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Top 10 Topics to Cover During an ISO 9001 Manufacturing Audit

Take a look at this practical hands-on approach to conducting a quality audit.
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An auditor should be a hands-on quality professional with auditing experience, and product and relevant manufacturing process knowledge. Sometimes there may be an auditing team with two or more observers possessing complementary skills. The audit should take between one to two days. The auditor should arrive early in case more time is needed to complete the audit. Audits are conducted on a day when production is running.

Top 10 Topics to Cover During an ISO 9001 Manufacturing Audit

  1. Responsibility: Ask the supervisor/inspector/operator, “Who is responsible for product quality? What is your quality policy?”
  2. Resources and performance: Ask the supervisor, “What work is performed in this area? Do you have adequate resources (personnel, equipment) to perform the work expected of this work center? What are the performance goals for the work center, and how do you measure them? Please show me.”
  3. Training: Ask the supervisor, “What job titles exist in this area? What training is required for each job title? Please show me your training records.”
  4. Document and records control: Ask the supervisor, “What is your system for controlling documents and records? Please show me your document control procedure and your records control procedure. Where do you keep the approved master records? Please show me. Where do you keep documents and records in this work center? Please show me.” (Compare documents from the work center against the masters to make sure they match. Check records for completeness and retention time.)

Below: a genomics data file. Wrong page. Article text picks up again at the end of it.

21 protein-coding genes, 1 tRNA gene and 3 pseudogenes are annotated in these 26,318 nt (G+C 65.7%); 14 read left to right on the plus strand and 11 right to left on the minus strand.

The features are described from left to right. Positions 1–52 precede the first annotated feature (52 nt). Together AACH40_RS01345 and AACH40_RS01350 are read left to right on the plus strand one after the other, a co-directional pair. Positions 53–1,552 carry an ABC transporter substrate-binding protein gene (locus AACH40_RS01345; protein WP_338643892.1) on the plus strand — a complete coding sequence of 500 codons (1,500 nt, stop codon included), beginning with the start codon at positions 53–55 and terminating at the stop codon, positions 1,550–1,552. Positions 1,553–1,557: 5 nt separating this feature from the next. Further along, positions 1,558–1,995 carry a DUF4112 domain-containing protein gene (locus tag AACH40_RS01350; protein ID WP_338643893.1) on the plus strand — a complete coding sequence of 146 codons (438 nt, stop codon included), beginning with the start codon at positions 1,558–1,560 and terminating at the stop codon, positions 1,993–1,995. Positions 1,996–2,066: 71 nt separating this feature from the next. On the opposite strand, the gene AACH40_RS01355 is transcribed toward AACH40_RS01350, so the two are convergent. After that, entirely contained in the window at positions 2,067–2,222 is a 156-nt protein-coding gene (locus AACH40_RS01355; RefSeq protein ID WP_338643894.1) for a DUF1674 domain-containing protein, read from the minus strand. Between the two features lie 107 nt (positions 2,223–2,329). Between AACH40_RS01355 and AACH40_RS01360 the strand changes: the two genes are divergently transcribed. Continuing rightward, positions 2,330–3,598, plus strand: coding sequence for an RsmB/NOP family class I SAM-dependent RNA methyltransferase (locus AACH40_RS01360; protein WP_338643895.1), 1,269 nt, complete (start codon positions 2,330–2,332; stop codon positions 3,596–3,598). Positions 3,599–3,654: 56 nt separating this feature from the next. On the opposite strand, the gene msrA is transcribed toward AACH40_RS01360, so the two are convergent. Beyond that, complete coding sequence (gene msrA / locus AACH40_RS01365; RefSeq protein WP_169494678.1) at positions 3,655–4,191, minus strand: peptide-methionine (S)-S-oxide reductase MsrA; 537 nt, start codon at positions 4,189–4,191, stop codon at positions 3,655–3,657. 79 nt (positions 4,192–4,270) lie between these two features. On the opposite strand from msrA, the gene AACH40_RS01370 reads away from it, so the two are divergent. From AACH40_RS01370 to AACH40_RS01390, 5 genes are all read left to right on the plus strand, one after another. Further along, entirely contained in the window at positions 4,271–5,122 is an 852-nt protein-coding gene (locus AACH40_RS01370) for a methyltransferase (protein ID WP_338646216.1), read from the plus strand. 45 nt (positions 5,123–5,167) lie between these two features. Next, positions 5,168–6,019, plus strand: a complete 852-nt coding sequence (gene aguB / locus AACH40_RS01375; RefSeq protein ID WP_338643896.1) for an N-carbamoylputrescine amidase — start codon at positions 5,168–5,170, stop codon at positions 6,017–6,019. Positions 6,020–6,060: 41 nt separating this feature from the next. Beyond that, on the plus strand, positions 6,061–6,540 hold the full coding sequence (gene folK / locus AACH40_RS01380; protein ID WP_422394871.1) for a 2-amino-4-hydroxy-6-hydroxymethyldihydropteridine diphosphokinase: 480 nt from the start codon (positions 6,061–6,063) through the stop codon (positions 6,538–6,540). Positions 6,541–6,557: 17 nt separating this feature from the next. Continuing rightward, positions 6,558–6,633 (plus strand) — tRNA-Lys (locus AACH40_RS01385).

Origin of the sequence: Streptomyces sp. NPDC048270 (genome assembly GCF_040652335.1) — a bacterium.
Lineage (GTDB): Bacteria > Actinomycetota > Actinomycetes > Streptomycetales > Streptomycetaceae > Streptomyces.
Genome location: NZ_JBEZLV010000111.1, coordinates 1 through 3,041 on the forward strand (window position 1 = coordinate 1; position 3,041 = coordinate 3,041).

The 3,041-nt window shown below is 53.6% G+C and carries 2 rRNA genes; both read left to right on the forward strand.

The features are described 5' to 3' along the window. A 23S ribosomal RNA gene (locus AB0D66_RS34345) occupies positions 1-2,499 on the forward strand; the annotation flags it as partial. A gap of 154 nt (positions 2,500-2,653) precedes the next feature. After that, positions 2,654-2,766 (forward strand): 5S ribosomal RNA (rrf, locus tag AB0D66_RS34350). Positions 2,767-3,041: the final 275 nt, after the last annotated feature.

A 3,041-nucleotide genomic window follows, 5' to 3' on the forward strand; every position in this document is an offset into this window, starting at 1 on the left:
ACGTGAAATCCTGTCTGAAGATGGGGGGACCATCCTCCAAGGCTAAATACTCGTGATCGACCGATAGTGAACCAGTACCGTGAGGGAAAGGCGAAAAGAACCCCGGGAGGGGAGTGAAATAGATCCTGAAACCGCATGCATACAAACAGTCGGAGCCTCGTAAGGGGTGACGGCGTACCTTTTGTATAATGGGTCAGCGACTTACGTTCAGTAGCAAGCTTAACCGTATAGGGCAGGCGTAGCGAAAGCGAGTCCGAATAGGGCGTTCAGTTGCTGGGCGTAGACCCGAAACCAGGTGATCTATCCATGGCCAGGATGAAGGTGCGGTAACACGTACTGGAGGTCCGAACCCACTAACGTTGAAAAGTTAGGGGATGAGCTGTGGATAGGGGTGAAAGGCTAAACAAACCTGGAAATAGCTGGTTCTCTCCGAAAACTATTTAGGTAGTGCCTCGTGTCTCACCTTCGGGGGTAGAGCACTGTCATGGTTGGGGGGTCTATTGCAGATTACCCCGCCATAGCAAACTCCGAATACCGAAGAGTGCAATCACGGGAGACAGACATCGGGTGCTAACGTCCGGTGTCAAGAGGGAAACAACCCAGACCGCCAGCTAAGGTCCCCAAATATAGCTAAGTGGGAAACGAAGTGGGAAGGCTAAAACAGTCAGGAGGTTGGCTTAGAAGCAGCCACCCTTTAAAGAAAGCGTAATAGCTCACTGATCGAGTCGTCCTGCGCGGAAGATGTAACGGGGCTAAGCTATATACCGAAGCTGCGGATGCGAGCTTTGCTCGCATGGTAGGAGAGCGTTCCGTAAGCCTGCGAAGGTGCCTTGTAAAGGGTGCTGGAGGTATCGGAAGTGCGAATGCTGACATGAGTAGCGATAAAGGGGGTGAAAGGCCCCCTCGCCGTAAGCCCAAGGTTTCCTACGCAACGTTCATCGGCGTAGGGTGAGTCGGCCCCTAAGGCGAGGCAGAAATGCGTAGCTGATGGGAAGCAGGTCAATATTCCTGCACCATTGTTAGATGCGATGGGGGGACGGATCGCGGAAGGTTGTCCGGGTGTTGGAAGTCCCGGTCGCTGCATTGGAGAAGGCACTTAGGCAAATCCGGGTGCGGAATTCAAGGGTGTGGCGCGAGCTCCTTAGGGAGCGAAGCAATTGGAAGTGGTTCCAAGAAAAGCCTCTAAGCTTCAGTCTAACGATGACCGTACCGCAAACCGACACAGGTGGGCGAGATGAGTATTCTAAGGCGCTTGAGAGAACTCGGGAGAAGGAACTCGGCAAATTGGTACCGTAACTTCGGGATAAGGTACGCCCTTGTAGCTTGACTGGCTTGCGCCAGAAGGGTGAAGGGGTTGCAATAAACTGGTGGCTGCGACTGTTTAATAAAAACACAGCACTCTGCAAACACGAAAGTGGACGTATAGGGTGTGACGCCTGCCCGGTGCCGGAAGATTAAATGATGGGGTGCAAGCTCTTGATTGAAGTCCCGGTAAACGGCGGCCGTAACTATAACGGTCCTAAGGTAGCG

5. Manufacturing equipment: Ask the supervisor, “Who maintains the equipment? May I see the procedures for equipment maintenance? May I see the records of completed maintenance?”
  6. Measurement equipment: Ensure all measurement equipment is under calibration control (perhaps indicated by a sticker). Ask the operator or inspector, “How do you know the gage (or meter or another device) you are using is accurate?”
  7. Identification and traceability: Look around the work center to ensure all products have identification such as part numbers and have identifiable measurement status labels, mostly if unattended. Ask the operator or inspector, “What traceability requirements do you have?”
  8. Operating procedures: Ask the operator or inspector, “What are you working on? May I see the procedure for how you perform that job? What records do you maintain? (Observe the person doing the job for several minutes to see whether the procedure is followed.)
  9. Specifications: Ask the operator or inspector, “How do you know when a product is good or bad? May I see the specifications or samples?” (Look to see if the specs and samples are under control—signed and dated.)
  10. Nonconforming product and corrective and preventive action: Ask the operator or inspector, “What do you do with the nonconforming product? May I see the procedure that addresses how you handle it? How do you try to reduce the number of nonconformities? How do you try to prevent nonconformities from occurring in the first place?” 

About the Author

Lewis Yasenchak, MBA, BS, is the founder and owner of  P&Y Management Resources, which specializes in building and improving the plastics industry supply chain. 

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